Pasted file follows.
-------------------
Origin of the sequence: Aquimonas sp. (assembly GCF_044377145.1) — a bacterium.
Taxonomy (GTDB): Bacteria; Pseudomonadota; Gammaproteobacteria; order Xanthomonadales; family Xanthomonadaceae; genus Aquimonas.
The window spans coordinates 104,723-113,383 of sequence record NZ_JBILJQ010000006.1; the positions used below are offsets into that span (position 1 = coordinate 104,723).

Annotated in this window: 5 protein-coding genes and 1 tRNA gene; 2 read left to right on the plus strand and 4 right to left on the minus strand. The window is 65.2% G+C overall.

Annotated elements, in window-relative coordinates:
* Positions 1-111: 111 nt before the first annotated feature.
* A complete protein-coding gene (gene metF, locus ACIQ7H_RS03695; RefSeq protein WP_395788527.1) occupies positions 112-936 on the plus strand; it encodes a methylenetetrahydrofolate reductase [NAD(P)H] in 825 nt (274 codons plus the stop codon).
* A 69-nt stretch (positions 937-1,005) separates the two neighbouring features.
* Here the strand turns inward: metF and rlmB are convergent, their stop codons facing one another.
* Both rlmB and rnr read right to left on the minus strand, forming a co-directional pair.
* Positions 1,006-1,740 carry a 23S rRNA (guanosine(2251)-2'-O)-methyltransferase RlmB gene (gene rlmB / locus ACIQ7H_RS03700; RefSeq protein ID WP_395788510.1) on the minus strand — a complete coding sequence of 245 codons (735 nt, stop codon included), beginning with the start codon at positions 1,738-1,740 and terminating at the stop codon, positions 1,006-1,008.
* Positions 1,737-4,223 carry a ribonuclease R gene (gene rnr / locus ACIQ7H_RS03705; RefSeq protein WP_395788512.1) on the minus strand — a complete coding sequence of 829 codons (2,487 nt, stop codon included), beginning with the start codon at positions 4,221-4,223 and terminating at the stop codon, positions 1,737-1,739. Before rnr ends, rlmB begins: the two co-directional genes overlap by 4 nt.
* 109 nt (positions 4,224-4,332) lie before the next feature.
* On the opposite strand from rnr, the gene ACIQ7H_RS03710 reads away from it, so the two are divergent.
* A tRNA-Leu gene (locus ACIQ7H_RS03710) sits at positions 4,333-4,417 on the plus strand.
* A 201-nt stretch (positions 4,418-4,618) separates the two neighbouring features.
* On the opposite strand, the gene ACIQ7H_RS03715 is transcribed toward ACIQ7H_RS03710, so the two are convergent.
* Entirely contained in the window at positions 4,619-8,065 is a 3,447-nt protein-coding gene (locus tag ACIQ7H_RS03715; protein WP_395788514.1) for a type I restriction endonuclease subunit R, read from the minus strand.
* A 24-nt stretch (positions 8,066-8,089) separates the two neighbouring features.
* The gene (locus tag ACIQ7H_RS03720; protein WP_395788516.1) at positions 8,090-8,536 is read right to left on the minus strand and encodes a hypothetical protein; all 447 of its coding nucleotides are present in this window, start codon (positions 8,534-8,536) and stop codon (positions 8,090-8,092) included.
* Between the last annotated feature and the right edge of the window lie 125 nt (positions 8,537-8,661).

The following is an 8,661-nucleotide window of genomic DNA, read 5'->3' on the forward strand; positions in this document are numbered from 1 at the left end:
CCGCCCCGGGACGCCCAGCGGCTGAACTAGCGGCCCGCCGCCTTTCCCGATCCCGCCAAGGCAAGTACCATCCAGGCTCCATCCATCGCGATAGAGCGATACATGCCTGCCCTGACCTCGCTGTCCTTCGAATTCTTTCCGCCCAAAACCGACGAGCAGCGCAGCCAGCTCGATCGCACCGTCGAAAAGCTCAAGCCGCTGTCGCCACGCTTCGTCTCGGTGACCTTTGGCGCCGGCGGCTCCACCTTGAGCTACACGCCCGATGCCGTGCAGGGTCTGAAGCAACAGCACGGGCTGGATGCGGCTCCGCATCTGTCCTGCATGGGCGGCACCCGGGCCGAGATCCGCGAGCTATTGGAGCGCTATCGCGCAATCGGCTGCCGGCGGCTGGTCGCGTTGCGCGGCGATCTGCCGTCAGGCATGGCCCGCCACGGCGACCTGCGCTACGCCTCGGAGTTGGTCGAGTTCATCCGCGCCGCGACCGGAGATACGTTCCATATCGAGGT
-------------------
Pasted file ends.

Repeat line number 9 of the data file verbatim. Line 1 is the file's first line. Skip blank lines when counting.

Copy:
* Here the strand turns inward: metF and rlmB are convergent, their stop codons facing one another.